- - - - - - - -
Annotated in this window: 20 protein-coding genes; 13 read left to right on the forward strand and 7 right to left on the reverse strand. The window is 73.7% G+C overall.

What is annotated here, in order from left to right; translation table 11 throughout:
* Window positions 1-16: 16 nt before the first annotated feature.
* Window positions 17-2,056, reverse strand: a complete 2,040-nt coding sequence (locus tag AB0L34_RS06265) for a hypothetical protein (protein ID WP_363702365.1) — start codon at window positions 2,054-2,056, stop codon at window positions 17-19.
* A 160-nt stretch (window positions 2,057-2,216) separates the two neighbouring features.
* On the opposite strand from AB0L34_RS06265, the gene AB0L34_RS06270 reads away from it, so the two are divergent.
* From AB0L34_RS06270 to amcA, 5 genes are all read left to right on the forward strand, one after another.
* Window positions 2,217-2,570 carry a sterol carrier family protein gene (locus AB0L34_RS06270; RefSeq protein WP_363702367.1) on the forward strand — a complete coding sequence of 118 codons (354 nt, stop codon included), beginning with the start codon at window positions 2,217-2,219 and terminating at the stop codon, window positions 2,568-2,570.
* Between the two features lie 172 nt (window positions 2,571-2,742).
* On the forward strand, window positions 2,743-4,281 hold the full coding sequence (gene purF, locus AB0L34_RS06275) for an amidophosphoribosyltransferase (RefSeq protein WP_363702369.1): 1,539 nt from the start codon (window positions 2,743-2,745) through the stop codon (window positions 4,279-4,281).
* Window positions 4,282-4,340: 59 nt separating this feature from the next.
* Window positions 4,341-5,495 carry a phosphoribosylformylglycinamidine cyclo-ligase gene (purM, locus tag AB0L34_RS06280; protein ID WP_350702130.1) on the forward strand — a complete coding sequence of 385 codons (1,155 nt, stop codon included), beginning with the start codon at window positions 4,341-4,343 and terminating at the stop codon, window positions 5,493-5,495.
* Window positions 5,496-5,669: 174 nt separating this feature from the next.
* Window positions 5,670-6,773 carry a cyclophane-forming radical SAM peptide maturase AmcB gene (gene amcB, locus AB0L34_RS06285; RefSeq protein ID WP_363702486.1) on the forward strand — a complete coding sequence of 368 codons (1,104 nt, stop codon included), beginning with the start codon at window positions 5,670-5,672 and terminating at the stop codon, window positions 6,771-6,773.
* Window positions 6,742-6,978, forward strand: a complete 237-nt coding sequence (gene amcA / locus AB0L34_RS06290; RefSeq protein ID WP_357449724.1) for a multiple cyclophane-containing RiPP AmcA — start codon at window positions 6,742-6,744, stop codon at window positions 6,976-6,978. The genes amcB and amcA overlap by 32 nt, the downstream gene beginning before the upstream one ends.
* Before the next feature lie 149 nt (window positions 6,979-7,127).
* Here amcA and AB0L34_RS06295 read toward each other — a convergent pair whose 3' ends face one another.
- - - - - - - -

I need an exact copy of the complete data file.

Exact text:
Annotated in this window: 20 protein-coding genes; 13 read left to right on the forward strand and 7 right to left on the reverse strand. The window is 73.7% G+C overall.

What is annotated here, in order from left to right; translation table 11 throughout:
* Window positions 1-16: 16 nt before the first annotated feature.
* Window positions 17-2,056, reverse strand: a complete 2,040-nt coding sequence (locus tag AB0L34_RS06265) for a hypothetical protein (protein ID WP_363702365.1) — start codon at window positions 2,054-2,056, stop codon at window positions 17-19.
* A 160-nt stretch (window positions 2,057-2,216) separates the two neighbouring features.
* On the opposite strand from AB0L34_RS06265, the gene AB0L34_RS06270 reads away from it, so the two are divergent.
* From AB0L34_RS06270 to amcA, 5 genes are all read left to right on the forward strand, one after another.
* Window positions 2,217-2,570 carry a sterol carrier family protein gene (locus AB0L34_RS06270; RefSeq protein WP_363702367.1) on the forward strand — a complete coding sequence of 118 codons (354 nt, stop codon included), beginning with the start codon at window positions 2,217-2,219 and terminating at the stop codon, window positions 2,568-2,570.
* Between the two features lie 172 nt (window positions 2,571-2,742).
* On the forward strand, window positions 2,743-4,281 hold the full coding sequence (gene purF, locus AB0L34_RS06275) for an amidophosphoribosyltransferase (RefSeq protein WP_363702369.1): 1,539 nt from the start codon (window positions 2,743-2,745) through the stop codon (window positions 4,279-4,281).
* Window positions 4,282-4,340: 59 nt separating this feature from the next.
* Window positions 4,341-5,495 carry a phosphoribosylformylglycinamidine cyclo-ligase gene (purM, locus tag AB0L34_RS06280; protein ID WP_350702130.1) on the forward strand — a complete coding sequence of 385 codons (1,155 nt, stop codon included), beginning with the start codon at window positions 4,341-4,343 and terminating at the stop codon, window positions 5,493-5,495.
* Window positions 5,496-5,669: 174 nt separating this feature from the next.
* Window positions 5,670-6,773 carry a cyclophane-forming radical SAM peptide maturase AmcB gene (gene amcB, locus AB0L34_RS06285; RefSeq protein ID WP_363702486.1) on the forward strand — a complete coding sequence of 368 codons (1,104 nt, stop codon included), beginning with the start codon at window positions 5,670-5,672 and terminating at the stop codon, window positions 6,771-6,773.
* Window positions 6,742-6,978, forward strand: a complete 237-nt coding sequence (gene amcA / locus AB0L34_RS06290; RefSeq protein ID WP_357449724.1) for a multiple cyclophane-containing RiPP AmcA — start codon at window positions 6,742-6,744, stop codon at window positions 6,976-6,978. The genes amcB and amcA overlap by 32 nt, the downstream gene beginning before the upstream one ends.
* Before the next feature lie 149 nt (window positions 6,979-7,127).
* Here amcA and AB0L34_RS06295 read toward each other — a convergent pair whose 3' ends face one another.